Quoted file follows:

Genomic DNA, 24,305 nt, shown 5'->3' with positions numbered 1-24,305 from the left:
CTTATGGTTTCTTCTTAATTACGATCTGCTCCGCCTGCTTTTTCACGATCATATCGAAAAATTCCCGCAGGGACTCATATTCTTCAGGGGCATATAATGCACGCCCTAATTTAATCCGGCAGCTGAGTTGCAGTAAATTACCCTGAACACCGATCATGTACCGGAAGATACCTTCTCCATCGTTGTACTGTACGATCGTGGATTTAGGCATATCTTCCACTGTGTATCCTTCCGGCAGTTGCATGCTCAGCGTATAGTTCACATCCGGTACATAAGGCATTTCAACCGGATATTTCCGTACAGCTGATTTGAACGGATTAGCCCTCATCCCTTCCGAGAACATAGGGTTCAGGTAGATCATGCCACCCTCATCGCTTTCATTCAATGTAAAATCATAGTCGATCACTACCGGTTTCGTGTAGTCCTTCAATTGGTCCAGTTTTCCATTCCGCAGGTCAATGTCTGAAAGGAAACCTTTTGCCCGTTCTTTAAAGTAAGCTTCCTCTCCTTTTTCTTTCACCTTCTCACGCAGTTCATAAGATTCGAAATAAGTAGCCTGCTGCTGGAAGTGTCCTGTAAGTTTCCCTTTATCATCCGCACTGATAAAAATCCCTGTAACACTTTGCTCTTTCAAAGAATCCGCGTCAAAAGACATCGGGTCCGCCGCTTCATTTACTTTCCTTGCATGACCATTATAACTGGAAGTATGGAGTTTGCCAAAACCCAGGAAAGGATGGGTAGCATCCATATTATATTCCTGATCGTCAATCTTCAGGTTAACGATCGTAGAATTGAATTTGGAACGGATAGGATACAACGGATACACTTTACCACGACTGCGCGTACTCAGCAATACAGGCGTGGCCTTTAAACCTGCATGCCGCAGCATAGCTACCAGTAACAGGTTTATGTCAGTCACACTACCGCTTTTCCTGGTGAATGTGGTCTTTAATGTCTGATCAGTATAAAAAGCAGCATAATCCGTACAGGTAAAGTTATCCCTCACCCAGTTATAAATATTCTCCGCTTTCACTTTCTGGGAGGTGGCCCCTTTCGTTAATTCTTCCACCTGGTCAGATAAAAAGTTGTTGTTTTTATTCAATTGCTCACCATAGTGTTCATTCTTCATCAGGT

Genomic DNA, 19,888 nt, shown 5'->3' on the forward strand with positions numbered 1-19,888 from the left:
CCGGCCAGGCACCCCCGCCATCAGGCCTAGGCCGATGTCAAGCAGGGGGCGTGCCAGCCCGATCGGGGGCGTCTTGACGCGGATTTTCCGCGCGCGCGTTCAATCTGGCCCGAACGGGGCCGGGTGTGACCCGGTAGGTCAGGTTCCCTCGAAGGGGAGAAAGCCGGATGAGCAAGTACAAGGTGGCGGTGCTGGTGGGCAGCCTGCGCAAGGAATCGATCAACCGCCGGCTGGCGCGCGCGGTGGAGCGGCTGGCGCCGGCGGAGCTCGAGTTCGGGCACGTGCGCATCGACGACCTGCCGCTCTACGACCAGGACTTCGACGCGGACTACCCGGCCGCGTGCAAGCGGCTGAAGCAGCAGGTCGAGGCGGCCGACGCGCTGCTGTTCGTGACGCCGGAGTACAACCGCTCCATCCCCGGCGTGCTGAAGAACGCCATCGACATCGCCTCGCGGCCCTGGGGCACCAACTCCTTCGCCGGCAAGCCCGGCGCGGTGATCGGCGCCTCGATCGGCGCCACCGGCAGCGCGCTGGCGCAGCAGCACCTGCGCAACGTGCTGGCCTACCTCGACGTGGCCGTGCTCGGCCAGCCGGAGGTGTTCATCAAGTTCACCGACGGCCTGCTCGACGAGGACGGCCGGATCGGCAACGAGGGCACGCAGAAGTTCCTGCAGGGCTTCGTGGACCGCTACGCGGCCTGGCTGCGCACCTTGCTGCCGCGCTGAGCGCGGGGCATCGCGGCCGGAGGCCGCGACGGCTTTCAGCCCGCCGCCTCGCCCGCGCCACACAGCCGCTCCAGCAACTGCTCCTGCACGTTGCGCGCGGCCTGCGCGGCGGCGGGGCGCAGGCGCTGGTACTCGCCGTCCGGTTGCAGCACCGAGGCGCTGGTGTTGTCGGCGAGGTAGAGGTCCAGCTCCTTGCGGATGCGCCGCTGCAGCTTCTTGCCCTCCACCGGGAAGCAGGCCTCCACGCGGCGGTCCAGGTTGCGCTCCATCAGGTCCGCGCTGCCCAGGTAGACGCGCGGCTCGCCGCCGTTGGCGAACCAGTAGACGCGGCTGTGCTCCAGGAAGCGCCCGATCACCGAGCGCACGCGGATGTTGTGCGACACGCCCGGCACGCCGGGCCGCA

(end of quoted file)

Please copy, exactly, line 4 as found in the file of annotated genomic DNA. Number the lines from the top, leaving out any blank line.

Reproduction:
CCGGCCAGGCACCCCCGCCATCAGGCCTAGGCCGATGTCAAGCAGGGGGCGTGCCAGCCCGATCGGGGGCGTCTTGACGCGGATTTTCCGCGCGCGCGTTCAATCTGGCCCGAACGGGGCCGGGTGTGACCCGGTAGGTCAGGTTCCCTCGAAGGGGAGAAAGCCGGATGAGCAAGTACAAGGTGGCGGTGCTGGTGGGCAGCCTGCGCAAGGAATCGATCAACCGCCGGCTGGCGCGCGCGGTGGAGCGGCTGGCGCCGGCGGAGCTCGAGTTCGGGCACGTGCGCATCGACGACCTGCCGCTCTACGACCAGGACTTCGACGCGGACTACCCGGCCGCGTGCAAGCGGCTGAAGCAGCAGGTCGAGGCGGCCGACGCGCTGCTGTTCGTGACGCCGGAGTACAACCGCTCCATCCCCGGCGTGCTGAAGAACGCCATCGACATCGCCTCGCGGCCCTGGGGCACCAACTCCTTCGCCGGCAAGCCCGGCGCGGTGATCGGCGCCTCGATCGGCGCCACCGGCAGCGCGCTGGCGCAGCAGCACCTGCGCAACGTGCTGGCCTACCTCGACGTGGCCGTGCTCGGCCAGCCGGAGGTGTTCATCAAGTTCACCGACGGCCTGCTCGACGAGGACGGCCGGATCGGCAACGAGGGCACGCAGAAGTTCCTGCAGGGCTTCGTGGACCGCTACGCGGCCTGGCTGCGCACCTTGCTGCCGCGCTGAGCGCGGGGCATCGCGGCCGGAGGCCGCGACGGCTTTCAGCCCGCCGCCTCGCCCGCGCCACACAGCCGCTCCAGCAACTGCTCCTGCACGTTGCGCGCGGCCTGCGCGGCGGCGGGGCGCAGGCGCTGGTACTCGCCGTCCGGTTGCAGCACCGAGGCGCTGGTGTTGTCGGCGAGGTAGAGGTCCAGCTCCTTGCGGATGCGCCGCTGCAGCTTCTTGCCCTCCACCGGGAAGCAGGCCTCCACGCGGCGGTCCAGGTTGCGCTCCATCAGGTCCGCGCTGCCCAGGTAGACGCGCGGCTCGCCGCCGTTGGCGAACCAGTAGACGCGGCTGTGCTCCAGGAAGCGCCCGATCACCGAGCGCACGCGGATGTTGTGCGACACGCCCGGCACGCCGGGCCGCA